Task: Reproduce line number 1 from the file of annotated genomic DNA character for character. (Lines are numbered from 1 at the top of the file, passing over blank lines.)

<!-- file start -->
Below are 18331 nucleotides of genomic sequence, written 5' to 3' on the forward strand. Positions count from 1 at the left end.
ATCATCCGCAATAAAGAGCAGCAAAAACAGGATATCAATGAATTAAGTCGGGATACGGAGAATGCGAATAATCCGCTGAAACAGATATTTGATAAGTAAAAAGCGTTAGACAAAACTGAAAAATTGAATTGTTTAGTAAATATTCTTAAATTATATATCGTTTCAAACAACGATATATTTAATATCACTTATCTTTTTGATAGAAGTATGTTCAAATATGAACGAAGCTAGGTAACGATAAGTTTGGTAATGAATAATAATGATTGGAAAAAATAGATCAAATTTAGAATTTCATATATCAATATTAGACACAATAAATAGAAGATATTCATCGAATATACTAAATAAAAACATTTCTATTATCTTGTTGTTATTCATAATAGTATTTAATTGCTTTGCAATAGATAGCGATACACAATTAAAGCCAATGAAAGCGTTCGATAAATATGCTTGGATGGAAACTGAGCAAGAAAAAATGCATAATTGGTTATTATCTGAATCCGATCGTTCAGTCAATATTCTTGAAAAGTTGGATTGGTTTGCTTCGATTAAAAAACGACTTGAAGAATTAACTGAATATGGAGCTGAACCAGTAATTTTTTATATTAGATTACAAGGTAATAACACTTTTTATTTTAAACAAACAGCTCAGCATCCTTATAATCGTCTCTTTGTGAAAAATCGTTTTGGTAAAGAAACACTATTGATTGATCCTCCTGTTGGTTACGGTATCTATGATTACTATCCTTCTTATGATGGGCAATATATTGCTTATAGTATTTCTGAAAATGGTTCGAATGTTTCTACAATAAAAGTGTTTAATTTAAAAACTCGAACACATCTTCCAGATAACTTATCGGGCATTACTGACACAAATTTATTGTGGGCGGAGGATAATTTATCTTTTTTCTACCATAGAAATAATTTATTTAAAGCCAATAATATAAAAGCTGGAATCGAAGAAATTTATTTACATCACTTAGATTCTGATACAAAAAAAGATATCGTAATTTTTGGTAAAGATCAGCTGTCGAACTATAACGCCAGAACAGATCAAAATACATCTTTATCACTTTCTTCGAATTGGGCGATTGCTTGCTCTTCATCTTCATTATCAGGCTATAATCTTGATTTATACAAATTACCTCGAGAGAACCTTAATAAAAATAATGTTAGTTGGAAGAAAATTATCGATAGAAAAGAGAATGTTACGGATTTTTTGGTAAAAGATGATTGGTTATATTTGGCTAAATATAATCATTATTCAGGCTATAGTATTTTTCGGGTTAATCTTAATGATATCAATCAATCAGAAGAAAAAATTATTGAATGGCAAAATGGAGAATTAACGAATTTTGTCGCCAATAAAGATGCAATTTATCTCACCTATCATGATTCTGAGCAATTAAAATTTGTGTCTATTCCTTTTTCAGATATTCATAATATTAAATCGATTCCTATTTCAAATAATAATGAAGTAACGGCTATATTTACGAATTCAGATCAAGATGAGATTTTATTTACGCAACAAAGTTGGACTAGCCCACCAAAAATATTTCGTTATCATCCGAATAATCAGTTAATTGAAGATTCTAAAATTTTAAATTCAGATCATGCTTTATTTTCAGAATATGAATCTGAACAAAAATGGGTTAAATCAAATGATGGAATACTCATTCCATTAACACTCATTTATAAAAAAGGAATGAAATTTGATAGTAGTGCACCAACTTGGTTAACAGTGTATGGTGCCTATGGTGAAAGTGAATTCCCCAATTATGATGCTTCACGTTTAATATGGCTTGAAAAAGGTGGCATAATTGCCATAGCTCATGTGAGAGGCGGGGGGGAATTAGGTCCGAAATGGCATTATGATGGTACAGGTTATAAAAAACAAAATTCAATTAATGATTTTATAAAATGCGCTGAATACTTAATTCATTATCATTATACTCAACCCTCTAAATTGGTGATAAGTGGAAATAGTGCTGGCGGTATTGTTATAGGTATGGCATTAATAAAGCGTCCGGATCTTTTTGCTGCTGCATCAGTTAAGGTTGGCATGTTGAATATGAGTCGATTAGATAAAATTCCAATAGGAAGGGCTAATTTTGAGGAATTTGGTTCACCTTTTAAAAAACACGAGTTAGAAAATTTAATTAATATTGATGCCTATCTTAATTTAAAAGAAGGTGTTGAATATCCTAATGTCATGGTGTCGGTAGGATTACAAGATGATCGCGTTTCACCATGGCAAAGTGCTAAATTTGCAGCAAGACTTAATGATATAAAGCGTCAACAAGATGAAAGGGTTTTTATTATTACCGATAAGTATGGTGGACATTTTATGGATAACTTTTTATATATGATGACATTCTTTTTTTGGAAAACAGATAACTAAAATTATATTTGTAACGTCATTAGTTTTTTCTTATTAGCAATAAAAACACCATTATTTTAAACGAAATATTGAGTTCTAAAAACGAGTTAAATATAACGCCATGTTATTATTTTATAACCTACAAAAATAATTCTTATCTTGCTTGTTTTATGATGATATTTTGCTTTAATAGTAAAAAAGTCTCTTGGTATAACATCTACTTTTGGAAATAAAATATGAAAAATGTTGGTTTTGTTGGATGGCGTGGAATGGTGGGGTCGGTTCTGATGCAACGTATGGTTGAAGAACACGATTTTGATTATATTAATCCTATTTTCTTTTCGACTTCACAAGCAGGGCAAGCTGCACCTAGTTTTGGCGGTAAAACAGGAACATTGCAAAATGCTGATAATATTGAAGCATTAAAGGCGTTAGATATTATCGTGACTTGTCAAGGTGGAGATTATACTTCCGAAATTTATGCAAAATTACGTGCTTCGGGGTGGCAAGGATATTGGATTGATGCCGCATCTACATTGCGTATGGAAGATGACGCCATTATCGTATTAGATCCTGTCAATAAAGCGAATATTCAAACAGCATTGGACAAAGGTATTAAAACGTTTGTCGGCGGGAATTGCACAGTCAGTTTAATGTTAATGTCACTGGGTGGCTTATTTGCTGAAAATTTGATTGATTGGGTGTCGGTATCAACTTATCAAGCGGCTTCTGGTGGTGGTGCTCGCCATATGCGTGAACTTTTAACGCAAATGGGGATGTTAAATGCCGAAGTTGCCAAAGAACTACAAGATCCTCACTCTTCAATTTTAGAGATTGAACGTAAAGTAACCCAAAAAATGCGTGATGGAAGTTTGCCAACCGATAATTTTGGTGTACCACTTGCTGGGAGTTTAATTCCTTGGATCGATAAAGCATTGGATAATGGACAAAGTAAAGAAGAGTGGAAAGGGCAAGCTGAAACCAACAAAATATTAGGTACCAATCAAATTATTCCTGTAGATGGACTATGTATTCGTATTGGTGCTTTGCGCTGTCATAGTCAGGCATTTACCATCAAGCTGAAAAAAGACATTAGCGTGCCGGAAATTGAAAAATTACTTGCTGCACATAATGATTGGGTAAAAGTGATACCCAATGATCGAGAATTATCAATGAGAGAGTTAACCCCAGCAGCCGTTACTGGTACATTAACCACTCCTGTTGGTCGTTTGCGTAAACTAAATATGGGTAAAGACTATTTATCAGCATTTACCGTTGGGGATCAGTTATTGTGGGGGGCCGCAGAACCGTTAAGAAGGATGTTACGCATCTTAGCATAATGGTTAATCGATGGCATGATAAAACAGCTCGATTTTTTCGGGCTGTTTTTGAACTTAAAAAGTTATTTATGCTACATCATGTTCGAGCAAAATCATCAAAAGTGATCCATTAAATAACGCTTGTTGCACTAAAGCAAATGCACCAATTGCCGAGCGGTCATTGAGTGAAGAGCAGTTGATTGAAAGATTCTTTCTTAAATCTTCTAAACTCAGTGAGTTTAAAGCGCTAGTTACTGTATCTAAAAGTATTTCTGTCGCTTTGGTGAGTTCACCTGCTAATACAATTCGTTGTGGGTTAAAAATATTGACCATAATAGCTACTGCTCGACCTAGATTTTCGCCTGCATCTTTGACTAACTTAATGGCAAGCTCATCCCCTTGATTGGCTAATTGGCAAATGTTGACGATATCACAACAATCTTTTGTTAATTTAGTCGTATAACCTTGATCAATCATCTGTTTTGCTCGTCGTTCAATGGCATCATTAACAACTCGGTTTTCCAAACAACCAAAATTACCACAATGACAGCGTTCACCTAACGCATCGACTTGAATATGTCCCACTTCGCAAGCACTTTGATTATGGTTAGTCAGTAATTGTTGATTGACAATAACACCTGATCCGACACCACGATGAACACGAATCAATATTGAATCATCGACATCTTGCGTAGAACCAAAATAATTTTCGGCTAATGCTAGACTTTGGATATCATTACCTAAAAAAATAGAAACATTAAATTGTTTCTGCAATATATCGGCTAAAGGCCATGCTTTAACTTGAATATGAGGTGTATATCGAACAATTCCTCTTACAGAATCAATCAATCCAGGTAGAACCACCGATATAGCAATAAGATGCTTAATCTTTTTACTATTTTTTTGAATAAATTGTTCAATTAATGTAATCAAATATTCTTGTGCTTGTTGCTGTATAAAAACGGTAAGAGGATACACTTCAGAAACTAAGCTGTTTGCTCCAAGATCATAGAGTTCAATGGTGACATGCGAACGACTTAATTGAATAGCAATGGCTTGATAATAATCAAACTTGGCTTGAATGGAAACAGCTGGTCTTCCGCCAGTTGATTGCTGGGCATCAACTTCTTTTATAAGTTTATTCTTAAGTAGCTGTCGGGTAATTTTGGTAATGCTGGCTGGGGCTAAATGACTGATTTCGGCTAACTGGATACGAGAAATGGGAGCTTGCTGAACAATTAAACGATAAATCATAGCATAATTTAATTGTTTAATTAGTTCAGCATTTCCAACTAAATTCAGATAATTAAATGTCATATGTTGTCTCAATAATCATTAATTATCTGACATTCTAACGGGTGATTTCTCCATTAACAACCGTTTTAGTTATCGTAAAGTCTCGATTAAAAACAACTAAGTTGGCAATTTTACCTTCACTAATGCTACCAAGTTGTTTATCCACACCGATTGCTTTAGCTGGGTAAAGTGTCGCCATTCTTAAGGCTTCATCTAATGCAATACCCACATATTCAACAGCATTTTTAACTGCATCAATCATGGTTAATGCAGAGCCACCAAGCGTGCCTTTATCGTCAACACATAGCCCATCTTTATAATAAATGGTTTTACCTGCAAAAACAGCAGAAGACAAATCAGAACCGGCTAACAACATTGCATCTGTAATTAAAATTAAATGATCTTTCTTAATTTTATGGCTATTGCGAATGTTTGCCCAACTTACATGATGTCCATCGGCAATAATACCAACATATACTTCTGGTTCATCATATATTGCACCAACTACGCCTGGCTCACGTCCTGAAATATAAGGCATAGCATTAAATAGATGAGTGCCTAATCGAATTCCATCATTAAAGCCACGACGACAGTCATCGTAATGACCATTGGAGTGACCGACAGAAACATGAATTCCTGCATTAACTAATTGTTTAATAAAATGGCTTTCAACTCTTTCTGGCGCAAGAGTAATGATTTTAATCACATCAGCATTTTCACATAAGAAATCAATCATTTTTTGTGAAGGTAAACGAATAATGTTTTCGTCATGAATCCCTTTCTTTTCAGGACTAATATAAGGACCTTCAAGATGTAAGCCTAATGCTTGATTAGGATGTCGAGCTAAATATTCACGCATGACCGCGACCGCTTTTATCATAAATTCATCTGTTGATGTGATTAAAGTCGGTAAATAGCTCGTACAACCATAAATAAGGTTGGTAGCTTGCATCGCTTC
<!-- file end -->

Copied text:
Below are 18331 nucleotides of genomic sequence, written 5' to 3' on the forward strand. Positions count from 1 at the left end.